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ARS Home » Research » Publications at this Location » Publication #116354


item King, Daniel

Submitted to: Avian Diseases
Publication Type: Peer Reviewed Journal
Publication Acceptance Date: 12/19/2000
Publication Date: 7/1/2001
Citation: N/A

Interpretive Summary: The primary form of Newcastle disease (ND) in U.S. poultry is a respiratory disease that causes economic loss from reduced rate of gain, poor feed conversion, increased mortality, and carcass condemnation at processing. Infections with ND virus (NDV) strains of low virulence, similar to the vaccines used for ND control, are the cause of the disease. It was previously determined that some of the NDV field isolates had a more thermostable hemagglutinin, the virus protein responsible for cellular attachment to initiate infection, than the widely used vaccine strains. Seven NDV vaccines were subjected to a series of heat treatments to determine if viruses with a more thermostable hemagglutinin than the parent virus could be recovered from vaccine. After the second heat treatment all vaccine strains yielded progeny with a more stable hemagglutinin similar to the field isolates. Although viruses with thermostable hemagglutinins have been recovered from unvaccinated birds this study demonstrates that vaccines are also a previously unrecognized source of these thermostable virus populations. Therefore virus persisting from vaccination programs may be the source of ND in vaccinated flocks.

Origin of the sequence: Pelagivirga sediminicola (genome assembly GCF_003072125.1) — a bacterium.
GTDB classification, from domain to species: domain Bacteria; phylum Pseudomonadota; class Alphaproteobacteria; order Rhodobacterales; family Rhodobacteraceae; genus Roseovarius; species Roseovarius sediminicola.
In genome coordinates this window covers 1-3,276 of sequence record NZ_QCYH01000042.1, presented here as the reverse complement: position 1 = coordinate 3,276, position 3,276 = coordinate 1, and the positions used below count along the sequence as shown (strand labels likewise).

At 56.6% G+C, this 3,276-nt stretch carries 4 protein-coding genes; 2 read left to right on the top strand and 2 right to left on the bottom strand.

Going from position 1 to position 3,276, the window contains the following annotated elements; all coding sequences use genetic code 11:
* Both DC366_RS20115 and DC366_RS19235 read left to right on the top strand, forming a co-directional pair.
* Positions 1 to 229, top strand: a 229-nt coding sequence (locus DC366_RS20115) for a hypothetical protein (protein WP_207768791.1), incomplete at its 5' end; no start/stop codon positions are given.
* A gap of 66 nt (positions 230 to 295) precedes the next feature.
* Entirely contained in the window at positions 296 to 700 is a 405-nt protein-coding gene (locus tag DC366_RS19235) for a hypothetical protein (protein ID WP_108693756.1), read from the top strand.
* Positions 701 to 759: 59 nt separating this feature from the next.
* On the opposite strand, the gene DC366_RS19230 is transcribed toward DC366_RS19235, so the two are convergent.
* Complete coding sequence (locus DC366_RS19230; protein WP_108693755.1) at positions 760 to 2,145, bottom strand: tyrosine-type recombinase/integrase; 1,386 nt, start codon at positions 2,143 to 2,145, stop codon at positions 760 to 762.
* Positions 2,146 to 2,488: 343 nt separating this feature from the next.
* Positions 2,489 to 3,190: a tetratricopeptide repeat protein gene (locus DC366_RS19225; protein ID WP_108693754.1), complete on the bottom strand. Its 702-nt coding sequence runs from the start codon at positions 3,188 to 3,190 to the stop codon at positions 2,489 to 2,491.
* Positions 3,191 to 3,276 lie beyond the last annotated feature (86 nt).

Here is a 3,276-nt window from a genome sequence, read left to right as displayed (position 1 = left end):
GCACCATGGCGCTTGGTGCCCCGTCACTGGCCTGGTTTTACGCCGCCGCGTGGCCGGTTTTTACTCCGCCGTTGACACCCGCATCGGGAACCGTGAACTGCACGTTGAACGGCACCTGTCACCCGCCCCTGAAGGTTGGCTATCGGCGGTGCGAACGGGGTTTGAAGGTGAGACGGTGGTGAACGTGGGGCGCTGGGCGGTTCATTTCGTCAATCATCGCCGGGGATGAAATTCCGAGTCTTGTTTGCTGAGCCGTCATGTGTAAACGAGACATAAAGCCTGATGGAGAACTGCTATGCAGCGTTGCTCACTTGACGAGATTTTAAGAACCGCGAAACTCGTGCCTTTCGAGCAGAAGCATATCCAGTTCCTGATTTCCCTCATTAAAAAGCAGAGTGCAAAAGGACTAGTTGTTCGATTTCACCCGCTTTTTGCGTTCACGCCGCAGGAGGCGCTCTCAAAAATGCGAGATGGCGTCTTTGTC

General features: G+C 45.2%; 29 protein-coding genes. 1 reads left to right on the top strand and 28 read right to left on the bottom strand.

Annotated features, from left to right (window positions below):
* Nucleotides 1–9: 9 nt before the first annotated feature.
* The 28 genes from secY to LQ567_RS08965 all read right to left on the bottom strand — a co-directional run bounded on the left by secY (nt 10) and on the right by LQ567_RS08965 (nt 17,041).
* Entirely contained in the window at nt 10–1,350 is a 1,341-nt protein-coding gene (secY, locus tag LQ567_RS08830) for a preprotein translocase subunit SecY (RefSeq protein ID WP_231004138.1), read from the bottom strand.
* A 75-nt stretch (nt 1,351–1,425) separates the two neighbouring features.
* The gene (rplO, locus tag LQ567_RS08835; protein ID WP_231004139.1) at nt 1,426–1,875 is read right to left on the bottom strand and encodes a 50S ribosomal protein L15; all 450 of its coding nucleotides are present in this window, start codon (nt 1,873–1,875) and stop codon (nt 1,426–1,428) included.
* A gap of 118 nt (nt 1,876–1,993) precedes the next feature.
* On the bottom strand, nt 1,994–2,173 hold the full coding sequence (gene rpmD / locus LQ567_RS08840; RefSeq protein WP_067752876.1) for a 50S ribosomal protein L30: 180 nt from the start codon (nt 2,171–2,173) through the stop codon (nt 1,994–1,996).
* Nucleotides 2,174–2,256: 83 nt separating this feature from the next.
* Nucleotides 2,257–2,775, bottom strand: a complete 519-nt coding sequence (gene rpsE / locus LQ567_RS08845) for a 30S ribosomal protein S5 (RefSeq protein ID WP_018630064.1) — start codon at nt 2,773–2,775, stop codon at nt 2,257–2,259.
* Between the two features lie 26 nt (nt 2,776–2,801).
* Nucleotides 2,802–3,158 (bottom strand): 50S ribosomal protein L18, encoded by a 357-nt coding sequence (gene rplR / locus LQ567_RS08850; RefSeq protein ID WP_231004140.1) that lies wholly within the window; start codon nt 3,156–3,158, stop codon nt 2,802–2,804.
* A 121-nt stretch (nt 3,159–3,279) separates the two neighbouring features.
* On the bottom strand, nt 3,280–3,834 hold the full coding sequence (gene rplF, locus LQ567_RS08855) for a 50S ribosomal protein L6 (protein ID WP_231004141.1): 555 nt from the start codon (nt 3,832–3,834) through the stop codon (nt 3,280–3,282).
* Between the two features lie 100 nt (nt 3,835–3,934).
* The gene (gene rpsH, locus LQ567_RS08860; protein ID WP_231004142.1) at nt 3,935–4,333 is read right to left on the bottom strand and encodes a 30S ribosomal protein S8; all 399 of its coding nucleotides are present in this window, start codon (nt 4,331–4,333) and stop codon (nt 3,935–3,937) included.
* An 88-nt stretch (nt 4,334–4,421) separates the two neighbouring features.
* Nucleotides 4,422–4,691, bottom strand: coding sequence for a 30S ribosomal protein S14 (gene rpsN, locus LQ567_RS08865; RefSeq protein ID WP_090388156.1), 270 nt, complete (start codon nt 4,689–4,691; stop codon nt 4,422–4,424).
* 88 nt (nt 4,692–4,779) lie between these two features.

Technical Abstract: In a study of low virulence Newcastle disease virus (NDV) isolates from poultry, 38% of the isolates had a more thermostable hemagglutinin than the lentogenic reference strains B1 and La Sota or live vaccines derived from those strains. It was unknown whether those thermostable strains are truly indigenous or whether they could have originated from vaccines used in the flocks. Seven monovalent NDV vaccines of B1 or La Sota type and reference B1 and La Sota strains were heat treated at 56 C to select variants more thermostable than the parent virus. Four thermal treatment cycles were completed and virus propagated from the second and fourth heat treatment was assayed for changes in thermostability and antigenicity. The hemagglutinin thermostability of all vaccine and reference strain variants increased from the initial <10 min to >120 min after four treatments. Antigenic changes evaluated by hemagglutination-inhibition against NDV monoclonal antibodies identified changes in only the heat treated La Sota strains. The results demonstrate that the field isolates with a more thermostable hemagglutinin could have been derived by selection from the heterogenous NDV populations in vaccine strains and that minor antigenic changes may be a result of that selection.